[0008] Theory motivates the use of a high frequency, as high as possible, but suitable commercial sources for THz vibration excitation are not readily available. Collimated X-ray emission in the Karabut experiment and in the Kornilova experiment seem to implicate lower frequency vibrations. Cardone and coworkers have reported a variety of effects in experiments in which a steel bar is subject to vibrations at 20 kHz; including neutron emission, alpha emission, and elemental and isotopic anomalies. Cardone and co-workers have interpreted their effects in terms of a model based on deformed space-time; however, it is possible to imagine that an up-conversion mechanism might be involved. All of this provides additional encouragement to postulate that up-conversion effects may be observed in experiments with vibrations well below the THz regime.

SUMMARY

[0009] This summary is provided to introduce in a simplified form concepts that are further described in the following detailed descriptions. This summary is not intended to identify key features or essential features of the claimed subject matter, nor is it to be construed as limiting the scope of the claimed subject matter.

[00010] In at least one embodiment, a method and a system are provided for vibrationally inducing an excitation transfer in a nuclear state, for example by vibrating a surface on which a nuclear species is fixed. The surface in at least one example is vibrated at a frequency near 2.21 MHz.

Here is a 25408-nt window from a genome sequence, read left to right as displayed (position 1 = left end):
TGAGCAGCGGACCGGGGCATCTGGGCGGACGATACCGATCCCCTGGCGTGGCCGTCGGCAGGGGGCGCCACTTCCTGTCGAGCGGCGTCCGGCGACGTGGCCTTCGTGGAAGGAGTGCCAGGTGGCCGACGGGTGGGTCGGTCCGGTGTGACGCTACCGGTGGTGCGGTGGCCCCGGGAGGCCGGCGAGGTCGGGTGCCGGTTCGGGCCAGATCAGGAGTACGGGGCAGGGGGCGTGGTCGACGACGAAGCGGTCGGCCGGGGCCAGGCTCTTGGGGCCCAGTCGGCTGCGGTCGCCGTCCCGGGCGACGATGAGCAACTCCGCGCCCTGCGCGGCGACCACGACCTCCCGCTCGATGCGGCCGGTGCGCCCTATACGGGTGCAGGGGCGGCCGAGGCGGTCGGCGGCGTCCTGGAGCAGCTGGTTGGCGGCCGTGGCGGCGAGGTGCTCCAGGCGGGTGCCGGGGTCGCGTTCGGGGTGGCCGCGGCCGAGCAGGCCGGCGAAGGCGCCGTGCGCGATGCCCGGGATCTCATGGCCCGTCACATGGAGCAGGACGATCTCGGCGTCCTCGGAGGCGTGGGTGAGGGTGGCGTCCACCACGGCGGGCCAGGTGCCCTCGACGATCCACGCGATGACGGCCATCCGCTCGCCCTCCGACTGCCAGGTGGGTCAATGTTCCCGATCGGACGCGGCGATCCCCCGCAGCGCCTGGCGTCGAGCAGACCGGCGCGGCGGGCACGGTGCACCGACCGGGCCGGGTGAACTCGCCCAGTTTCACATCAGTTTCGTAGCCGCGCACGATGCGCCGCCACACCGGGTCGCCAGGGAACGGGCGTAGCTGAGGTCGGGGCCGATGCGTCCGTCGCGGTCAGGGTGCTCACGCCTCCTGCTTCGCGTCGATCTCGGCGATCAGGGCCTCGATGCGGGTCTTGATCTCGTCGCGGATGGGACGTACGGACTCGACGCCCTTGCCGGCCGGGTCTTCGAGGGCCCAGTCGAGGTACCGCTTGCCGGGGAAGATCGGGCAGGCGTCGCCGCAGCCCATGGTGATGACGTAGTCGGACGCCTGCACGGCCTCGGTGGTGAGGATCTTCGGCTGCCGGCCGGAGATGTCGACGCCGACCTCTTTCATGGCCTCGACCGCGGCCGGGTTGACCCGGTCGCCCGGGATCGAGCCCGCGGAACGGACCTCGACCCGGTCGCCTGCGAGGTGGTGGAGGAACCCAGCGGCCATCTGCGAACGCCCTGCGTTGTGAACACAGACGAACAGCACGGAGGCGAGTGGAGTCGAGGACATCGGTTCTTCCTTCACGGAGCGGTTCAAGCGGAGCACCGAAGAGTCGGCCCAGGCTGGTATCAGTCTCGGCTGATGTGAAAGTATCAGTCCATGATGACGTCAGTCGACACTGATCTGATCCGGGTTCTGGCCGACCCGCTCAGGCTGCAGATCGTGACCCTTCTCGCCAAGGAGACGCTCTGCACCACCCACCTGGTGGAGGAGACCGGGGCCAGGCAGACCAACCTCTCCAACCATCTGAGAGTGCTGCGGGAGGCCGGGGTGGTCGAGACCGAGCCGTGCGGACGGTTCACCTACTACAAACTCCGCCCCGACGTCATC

[00011] In at least one embodiment, a method of excitation transfer to a radioactive source is provided, the radioactive source having a natural radioactive decay rate. The method includes: energizing a stimulatory device coupled to a radioactive source, thereby exciting the radioactive source to decay at an enhanced rate that is higher than the natural radioactive decay rate.

[00012] In at least one embodiment, an excitation transfer apparatus includes: a support element; a radioactive source mounted on the support element, the radioactive source having a natural radioactive decay rate; a stimulatory device coupled to the support element; and a driver operatively connected to the stimulatory device to energize the stimulatory device, wherein upon energization, the stimulatory device excites the radioactive source which thereby decays at an enhanced rate that is higher than the natural radioactive decay rate.

[00013] Energizing a stimulatory device may include electrically energizing an ultrasonic transducer.

[00014] The ultrasonic transducer may have a resonance at a frequency greater than about two megahertz.

[00015] The radioactive source and the ultrasonic transducer may be mounted on opposite sides of a support element.